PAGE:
> Any suggestions help etc will be much apreciated
    >
    > Steve
     
    =?Utf-8?B?bWlraWp1cQ==?=, Oct 19, 2005
    #12
  13. =?Utf-8?B?U3RldmU=?=

    rbd Guest

    It is important that you not only look for 64-bit drivers for your printers,
    scanners, and other hardware devices - but also be sure that you can obtain
    64-bit versions of "software" printers, such as the software used to
    "print-to" .pdf files and .max (PaperPort) files.

    While I can't prove it, it seems that a couple of my WINXP Pro X64
    configurations exhibited intermitttent shutdown problems after the failed
    installation of a couple of 32-bit drivers for .pdf and .max printing.

    Also, some of the Epson photo printer drivers built into WINXP Pro X64 may
    not be full-featured and don't appear to support all the paper options that
    the 32-bit Epson OEM drivers support.

    Unless you really need to run a 64-bit app it is probably not worth the
    effort to run WINXP Pro X64 at this time.

    rb

    Some

    "Steve" <> wrote in message
    news:...
    > Ive got to get a new PC built.
    >
    > Ive been reading about 64 bit, but im a little confused about whats good &
    > whats not,
    >
    > all i need to get clear is that if for arguments sake say i had a AMD64
    > processor etc, will it run normal 32bit XP with no problems with new
    > drivers
    > etc?, and say at a later date put windows xp 64 on it when maybe the
    > drivers
    > are widley available, or should i go straight to xp 64?
    >
    > Ive read a lot of articles on the pros and cons of the 64 but still not
    > sure
    > what to do, we will us the pc in a business enviroment, so only a handfull
    > of
    > programmes are used, namley AutoCad LT 2004, MIcrosoft Office 2003, Adobe
    > PDF
    > reader,and a few other programmes.
    >
    > Also im worried about drivers for printers connected & networked, im
    > finding
    > it hard to find a list of all the drivers which are available which will
    > enable the hardware & software we use to work with XP 64, and the
    > manufacturers websites dont give much away!!
    >
    > Any suggestions help etc will be much apreciated
    >
    > Steve
     
    rbd, Oct 19, 2005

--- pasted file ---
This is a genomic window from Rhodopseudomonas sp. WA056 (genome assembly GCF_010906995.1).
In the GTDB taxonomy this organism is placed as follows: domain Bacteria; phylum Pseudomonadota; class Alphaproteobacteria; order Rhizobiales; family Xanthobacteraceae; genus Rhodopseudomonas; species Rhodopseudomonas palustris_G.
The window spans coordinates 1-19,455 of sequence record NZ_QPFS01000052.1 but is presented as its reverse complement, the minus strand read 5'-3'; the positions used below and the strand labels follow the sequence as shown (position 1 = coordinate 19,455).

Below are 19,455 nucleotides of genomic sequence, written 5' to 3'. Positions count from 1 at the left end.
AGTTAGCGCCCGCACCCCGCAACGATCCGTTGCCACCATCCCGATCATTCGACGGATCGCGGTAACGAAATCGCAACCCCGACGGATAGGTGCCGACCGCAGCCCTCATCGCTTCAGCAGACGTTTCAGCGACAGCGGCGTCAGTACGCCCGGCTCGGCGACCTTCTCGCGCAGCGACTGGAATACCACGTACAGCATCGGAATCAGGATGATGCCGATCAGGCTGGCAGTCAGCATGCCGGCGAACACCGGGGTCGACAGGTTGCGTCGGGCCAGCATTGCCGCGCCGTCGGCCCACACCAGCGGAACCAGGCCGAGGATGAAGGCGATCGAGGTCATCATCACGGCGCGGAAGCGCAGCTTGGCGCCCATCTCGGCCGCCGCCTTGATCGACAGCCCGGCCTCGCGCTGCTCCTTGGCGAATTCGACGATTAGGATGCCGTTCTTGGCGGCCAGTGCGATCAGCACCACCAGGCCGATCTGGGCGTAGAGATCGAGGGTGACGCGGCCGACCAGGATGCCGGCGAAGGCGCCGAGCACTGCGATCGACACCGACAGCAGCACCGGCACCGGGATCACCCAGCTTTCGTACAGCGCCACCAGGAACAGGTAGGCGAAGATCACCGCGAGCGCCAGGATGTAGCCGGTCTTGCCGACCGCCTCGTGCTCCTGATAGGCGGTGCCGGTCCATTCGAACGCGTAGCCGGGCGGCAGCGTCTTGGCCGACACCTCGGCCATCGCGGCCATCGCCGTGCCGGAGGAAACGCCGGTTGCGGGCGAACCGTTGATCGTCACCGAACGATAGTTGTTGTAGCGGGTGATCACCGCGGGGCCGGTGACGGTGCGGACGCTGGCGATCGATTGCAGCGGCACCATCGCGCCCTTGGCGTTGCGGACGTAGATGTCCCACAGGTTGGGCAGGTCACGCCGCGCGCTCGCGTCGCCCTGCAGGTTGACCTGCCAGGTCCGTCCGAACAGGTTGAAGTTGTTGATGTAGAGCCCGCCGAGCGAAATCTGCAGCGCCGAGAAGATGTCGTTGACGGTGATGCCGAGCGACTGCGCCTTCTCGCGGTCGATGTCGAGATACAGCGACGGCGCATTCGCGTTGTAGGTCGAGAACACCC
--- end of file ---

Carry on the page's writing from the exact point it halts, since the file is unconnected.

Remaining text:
#13
  14. =?Utf-8?B?U3RldmU=?=

    John Barnes Guest

    I had the same problem with Paperport, but at least they have a removal tool
    available on their site. This is one of the reasons that I don't switch to
    x64 full time, since I do a lot of purchasing, paying and receiving bills
    online, and it is so convenient with Paperport and such a hassle without it.
    Hopefully when there are 'real' users of 64-bit systems and not just those
    few in the business and early adopters, there will at least be an effort to
    supply 64-bit compatible software. So far, for me, when I receive a reply
    it is 'too few users to warrant the effort involved'

    "rbd" <> wrote in message
    news:%23B%...
    >
    > It is important that you not only look for 64-bit drivers for your
    > printers, scanners, and other hardware devices - but also be sure that
    > you can obtain 64-bit versions of "software" printers, such as the
    > software used to "print-to" .pdf files and .max (PaperPort) files.
    >
    > While I can't prove it, it seems that a couple of my WINXP Pro X64
    > configurations exhibited intermitttent shutdown problems after the failed
    > installation of a couple of 32-bit drivers for .pdf and .max printing.
    >
    > Also, some of the Epson photo printer drivers built into WINXP Pro X64 may
    > not be full-featured and don't appear to support all the paper options
    > that the 32-bit Epson OEM drivers support.
    >
    > Unless you really need to run a 64-bit app it is probably not worth the
    > effort to run WINXP Pro X64 at this time.
    >
    > rb
    >
    > Some
    >
    > "Steve" <> wrote in message
    > news:...
    >> Ive got to get a new PC built.
    >>
    >> Ive been reading about 64 bit, but im a little confused about whats good
    >> &
    >> whats not,
    >>
    >> all i need to get clear is that if for arguments sake say i had a AMD64
    >> processor etc, will it run normal 32bit XP with no problems with new
    >> drivers
    >> etc?, and say at a later date put windows xp 64 on it when maybe the
    >> drivers
    >> are widley available, or should i go straight to xp 64?
    >>
    >> Ive read a lot of articles on the pros and cons of the 64 but still not
    >> sure
    >> what to do, we will us the pc in a business enviroment, so only a
    >> handfull of
    >> programmes are used, namley AutoCad LT 2004, MIcrosoft Office 2003, Adobe
    >> PDF
    >> reader,and a few other programmes.
    >>
    >> Also im worried about drivers for printers connected & networked, im
    >> finding
    >> it hard to find a list of all the drivers which are available which will
    >> enable the hardware & software we use to work with XP 64, and the
    >> manufacturers websites dont give much away!!
    >>
    >> Any suggestions help etc will be much apreciated
    >>
    >> Steve

    >
    >
     
    John Barnes, Oct 19, 2005
    #14
  15. Thanks to everyone who replied, too many names too list!! (sounds like the
    beginning of an acceptance speech!!)

    Its been excellent information from everybody who posted, I think now my
    mind is made up to go with the x64 o/s with dual boot as reccomended by most
    of you, ive worked out all the drivers i need are compatible with only a
    couple with 'workaround' drivers but i dont think this will ba a problem for
    me.

    Well, i thank you all so much for the invaluable information, and hope
    someone else makes the decision from reading this post

    Regards

    Steve

    "John Barnes" wrote:

    > I had the same problem with Paperport, but at least they have a removal tool